We love doing food tours while traveling and we knew we had to do one in a food-centric city like Rome. Some people may feel in a city of countless ruins, art museums, and cultural wonders, a food tour is frivolous. Those people are fucking morons and I don’t want to know them. Food is the real reason to hop a plane and travel thousands of miles to Europe, duh.
We confidently navigated the metro, despite it being the most concentrated mass of humanity we’d ever encountered. There aren’t many metro stops or lines in Rome, so we chose the one closest to our destination but still had to walk a bit. We quickly realized the directions provided to us in advance of the tour had forsaken us. Thankfully, the brilliant invention of GPS set us on the right track again and we arrived in plenty of time. We ambled a bit around the tiny square in Testaccio where we were supposed to meet the guide. A woman approached us, speaking in rapid Italian, and pointing at her ring. Either she confused me for someone she knew, or she thought I was a local. Either way, I was pleased. This was a major win for me, since I am part Italian. I had finally returned to the Motherland and I fit in with “my people.” I’m no “medigan.” But, I kind of am, since I speak basically zero Italian (cursing and ordering food aside) and so she looked crestfallen when I only spoke English and quickly moved on.
Our tour was to be the Taste of Testaccio Walking Tour offered by Eating Italy. It was probably our favorite tour of the entire trip. The group was small (about 10 people), and it was a joy to get outside of the major touristy area of Rome. Oh, right, the food was also amazing.
The tour began in a small family-owned bakery where we had crispy pizza squares with thin slices of potato and rosemary and marinara. Next, we moved on to Masto, a nice neighborhood wine bar, where I won a free glass of wine, since I knew the cheese we ate after the tasting plate was Pecorino Romano. I always knew consuming a lot of cheese would pay off. The tasting plate had mortadella, prosciutto, cassoulet cheese with peppercorns and honey and marmalade to dip, and olive tapenade.
Romans love fried food, so we tried vegetable tempura and fried apples next. Paul is an avowed picky eater but even he enjoyed the fried squash. He really expanded his palate this trip eating fried veggies, gelato (he hates ice cream), etc. After the fried foods, we traveled to a local food market and purchased tomatoes, mozzarella, and bread to make bruschetta with tomato, basil, and cheese. We also had more suppli (not as good as the ones from Supplizio), and some delicious Italian craft beer.
We sat down for a pasta supper at Flavio al Velavevedetto, a restaurant built on the garbage heap where ancient Romans dumped their used amphorae. We enjoyed each classic Roman pasta dish, but they were not the most remarkable iterations of the trip.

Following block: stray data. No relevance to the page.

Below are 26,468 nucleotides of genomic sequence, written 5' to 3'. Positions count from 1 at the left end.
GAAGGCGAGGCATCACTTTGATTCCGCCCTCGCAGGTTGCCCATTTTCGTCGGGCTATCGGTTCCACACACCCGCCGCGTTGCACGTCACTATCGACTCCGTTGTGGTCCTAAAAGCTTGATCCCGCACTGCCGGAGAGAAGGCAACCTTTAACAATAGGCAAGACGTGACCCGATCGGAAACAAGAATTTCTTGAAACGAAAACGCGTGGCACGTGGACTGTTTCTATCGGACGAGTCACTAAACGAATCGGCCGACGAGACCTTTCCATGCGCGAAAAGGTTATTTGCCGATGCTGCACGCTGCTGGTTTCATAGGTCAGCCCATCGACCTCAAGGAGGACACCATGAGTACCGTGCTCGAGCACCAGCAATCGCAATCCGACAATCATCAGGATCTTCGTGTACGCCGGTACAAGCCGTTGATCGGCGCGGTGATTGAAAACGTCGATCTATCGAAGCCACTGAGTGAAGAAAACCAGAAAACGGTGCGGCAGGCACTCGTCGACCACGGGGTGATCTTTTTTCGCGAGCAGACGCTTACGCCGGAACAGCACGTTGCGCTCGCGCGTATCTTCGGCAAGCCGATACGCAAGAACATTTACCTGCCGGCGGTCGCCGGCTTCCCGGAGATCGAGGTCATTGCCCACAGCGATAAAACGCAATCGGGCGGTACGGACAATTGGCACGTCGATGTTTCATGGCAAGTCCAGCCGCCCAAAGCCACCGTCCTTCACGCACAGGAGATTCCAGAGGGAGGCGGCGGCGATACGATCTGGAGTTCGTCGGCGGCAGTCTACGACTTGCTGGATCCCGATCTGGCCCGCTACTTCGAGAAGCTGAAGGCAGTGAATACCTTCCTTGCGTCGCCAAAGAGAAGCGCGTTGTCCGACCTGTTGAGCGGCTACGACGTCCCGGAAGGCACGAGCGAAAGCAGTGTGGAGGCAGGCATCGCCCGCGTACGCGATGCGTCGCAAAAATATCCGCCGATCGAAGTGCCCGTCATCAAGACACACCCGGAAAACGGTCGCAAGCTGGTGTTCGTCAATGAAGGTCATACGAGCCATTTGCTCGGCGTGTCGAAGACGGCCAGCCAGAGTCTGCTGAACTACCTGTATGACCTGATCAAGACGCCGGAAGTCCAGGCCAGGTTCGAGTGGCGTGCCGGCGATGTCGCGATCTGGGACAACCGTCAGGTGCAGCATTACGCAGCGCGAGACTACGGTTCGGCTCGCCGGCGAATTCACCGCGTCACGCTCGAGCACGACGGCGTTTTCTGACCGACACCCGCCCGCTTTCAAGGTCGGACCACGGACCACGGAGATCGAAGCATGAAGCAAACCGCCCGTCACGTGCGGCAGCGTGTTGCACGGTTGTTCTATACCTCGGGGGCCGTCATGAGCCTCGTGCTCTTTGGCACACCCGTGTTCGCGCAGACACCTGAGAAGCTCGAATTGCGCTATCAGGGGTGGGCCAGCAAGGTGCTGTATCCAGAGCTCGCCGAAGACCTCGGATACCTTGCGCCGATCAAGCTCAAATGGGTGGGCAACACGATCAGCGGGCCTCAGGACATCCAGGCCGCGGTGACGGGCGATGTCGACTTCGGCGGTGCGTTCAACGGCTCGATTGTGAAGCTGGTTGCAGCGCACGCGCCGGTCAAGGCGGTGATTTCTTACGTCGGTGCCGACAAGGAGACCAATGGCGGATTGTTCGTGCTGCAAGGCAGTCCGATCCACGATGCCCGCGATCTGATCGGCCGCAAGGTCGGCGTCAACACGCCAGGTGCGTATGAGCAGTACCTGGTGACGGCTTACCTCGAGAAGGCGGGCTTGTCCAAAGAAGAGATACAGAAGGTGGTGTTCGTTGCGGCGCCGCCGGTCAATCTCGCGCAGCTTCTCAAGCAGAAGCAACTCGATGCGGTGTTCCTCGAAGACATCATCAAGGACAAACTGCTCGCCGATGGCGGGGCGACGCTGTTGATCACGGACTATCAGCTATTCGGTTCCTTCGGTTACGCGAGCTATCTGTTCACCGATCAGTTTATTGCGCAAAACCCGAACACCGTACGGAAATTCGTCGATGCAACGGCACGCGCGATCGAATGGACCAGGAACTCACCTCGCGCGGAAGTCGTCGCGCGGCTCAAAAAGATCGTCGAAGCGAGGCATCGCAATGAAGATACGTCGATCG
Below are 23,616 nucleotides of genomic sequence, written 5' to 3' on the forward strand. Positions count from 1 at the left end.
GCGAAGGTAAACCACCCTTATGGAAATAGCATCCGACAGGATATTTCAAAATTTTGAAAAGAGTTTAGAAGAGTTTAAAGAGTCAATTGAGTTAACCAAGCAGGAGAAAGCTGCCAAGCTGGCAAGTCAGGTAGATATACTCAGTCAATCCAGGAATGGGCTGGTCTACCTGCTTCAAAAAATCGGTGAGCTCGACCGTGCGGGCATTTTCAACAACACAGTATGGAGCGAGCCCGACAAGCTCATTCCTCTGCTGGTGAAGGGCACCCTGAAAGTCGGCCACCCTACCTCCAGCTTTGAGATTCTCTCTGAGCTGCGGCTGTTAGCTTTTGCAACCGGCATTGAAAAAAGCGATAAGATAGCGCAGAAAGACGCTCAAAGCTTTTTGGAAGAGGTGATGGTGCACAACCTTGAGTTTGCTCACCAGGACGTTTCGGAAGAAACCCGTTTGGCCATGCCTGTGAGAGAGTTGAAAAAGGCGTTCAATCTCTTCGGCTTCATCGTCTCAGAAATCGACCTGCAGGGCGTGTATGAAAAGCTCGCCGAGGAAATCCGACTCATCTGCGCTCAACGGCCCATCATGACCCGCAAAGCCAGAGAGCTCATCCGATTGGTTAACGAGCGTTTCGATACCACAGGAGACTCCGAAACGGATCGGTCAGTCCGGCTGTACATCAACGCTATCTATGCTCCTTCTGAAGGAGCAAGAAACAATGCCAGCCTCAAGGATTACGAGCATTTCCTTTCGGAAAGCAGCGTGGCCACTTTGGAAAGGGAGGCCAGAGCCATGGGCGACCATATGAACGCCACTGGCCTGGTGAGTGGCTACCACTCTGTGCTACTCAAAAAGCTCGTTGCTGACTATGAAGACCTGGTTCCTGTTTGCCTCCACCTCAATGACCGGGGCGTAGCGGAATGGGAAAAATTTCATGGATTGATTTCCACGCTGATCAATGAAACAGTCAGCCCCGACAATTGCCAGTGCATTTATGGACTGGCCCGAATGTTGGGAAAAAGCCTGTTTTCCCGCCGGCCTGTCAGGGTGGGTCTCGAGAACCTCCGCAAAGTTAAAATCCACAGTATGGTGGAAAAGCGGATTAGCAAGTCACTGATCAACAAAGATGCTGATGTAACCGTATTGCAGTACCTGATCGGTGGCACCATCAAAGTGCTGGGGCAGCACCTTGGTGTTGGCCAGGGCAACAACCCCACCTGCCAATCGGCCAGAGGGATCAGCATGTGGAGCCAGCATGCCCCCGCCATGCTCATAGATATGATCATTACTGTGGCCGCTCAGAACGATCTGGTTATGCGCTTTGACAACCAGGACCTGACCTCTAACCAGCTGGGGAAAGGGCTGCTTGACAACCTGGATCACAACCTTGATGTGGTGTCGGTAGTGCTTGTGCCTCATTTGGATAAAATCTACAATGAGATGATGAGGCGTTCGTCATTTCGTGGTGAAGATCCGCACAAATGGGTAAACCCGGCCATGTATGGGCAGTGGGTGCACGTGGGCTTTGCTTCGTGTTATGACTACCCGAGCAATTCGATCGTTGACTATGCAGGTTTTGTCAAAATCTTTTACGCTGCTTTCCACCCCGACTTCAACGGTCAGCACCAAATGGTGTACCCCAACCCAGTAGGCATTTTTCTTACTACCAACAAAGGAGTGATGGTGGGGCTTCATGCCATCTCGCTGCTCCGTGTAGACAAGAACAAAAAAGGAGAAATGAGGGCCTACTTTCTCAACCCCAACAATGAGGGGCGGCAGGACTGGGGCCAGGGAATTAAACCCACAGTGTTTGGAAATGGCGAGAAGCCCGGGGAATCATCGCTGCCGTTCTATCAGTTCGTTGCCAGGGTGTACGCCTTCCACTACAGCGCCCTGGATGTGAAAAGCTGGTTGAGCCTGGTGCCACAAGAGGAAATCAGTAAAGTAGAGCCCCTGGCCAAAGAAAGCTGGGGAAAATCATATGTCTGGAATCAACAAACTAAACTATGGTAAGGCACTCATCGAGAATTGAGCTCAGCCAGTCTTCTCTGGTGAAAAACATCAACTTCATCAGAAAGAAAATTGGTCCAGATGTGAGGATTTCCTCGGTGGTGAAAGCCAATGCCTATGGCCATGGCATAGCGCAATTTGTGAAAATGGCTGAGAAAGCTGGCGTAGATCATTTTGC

We ended the tour with gelato. I had the tiramisu and almond and Paul began a love affair with limone.
A non-food highlight for this 19th century literature PhD was seeing Keats’s grave, though we were hustled out before I could see P.B. Shelley’s grave. Next time, Rome, next time.
Uncertain if we had enough time to make it back to the Colosseum by metro, we hired a car and went to catch our next tour with City Wonders. This tour was a death march through the Colosseum, Palatine Hill, and Forum. We were not prepared to handle 3 plus hours of walking, after 4 hours of walking on the food tour. The guide, Alessio, was knowledgeable, but low energy and there were about 8 times we almost told the group to leave us for dead, because we were so exhausted.
It’s not easy maneuvering (or being the one to maneuver) these stones when you’re blind. Ancient ruins were not really designed with the disabled in mind, but Paul managed each site like a champ and I take some credit as his guide for not killing him.
After a brief trip to the hotel to recuperate, we made our way to Salumeria Roscioli. While not quite as wonderful as Armando, the anchovies in the burrata (but not the cheese itself), the cheese plate, and the pasta alla gricia were pretty amazing. We blew the waiter’s mind by ordering 3 pastas for primi and no secondi course.
The carbonara had a strong Pecorino flavor, which was good, but I was not terribly impressed by the bottarga pasta. It seemed dry and lifeless. That gricia, though, that will haunt my dreams. Like carbonara without the egg, the cheese and black pepper coated the pasta alongside the silky fat of the guanciale.
We ordered a Tuscan syrah with the meal and were given complimentary red wine cookies and chocolate sauce for dessert. The cookies were nice, not too sweet, like many Italian desserts. Having walked what felt like the entire length of Rome, we headed back to our hotel to sleep.